This is why all the kvetching about Hager's use of the messages in his book is so contemptible.
Myles Thomas, in reply to
Craig, at times your tone and level of bile is reminiscent of the gutter trolls you deride.
[Update: For the record, I note that Farrar now denies the allegation in Dirty Politics that he organised the “Princess Party”, though he did attend. As to why writers sometimes choose to remain anonymous, such as me on this occasion, look no further than the climate of intimidation created by the Nats’ attack politics machine. Who needs that kind of filth, I don’t.]
Oh, FFS… I’m not even. Really… I read the post (stupid me) and the comments (really stupid me), and really should feel at all surprised the well being of any women just... stopped being important almost immediately. Cover your ears Myles, but that would have made me bilious with sadness and anger if it just wasn't exhaustingly predictable. Abuse victims < Men with political points to score.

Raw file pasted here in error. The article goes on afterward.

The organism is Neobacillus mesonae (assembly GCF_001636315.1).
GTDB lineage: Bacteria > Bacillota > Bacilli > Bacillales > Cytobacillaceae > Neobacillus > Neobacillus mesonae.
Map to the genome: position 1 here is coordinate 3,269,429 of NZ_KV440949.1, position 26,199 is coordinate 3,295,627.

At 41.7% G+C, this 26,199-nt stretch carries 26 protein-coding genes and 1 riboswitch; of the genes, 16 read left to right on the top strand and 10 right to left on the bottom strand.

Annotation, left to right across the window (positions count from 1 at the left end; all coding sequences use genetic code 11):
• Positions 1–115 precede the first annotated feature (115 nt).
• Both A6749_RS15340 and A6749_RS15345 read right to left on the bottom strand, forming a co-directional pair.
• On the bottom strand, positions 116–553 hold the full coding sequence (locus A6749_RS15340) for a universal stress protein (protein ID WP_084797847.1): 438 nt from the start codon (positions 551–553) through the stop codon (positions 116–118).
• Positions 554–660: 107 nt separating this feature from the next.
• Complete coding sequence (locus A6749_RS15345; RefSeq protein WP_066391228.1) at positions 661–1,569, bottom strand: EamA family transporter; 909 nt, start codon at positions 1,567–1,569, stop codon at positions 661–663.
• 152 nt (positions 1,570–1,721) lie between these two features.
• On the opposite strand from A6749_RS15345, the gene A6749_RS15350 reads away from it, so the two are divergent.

Euan Mason, in reply to
It would also put Slater’s nose out. And it’s possible ‘pissing off the whale’ is something those close to him are reluctant to do.
Maybe. I think Slater's days of influence are numbered.
I know I keep banging on about the Canons. Like Russell, I don't have a stake in them taking the award away from Slater (and I certainly wouldn't want it thrust upon me), but then I also think that the industry body is duty-bound to finally distance itself form Slater. It's a symbolic gesture, yes, but symbolism is important in these things.
In that spirit, here's something I really regret not asking Rick Neville when he emailed me last week: when was it that he decided to include the best blog award in the show? And when were the criteria set, and why, given the odd choice of rewarding a single story (submissions still asked for four pieces)? Because my strong suspicion is that they created the category in order to give the award to Slater.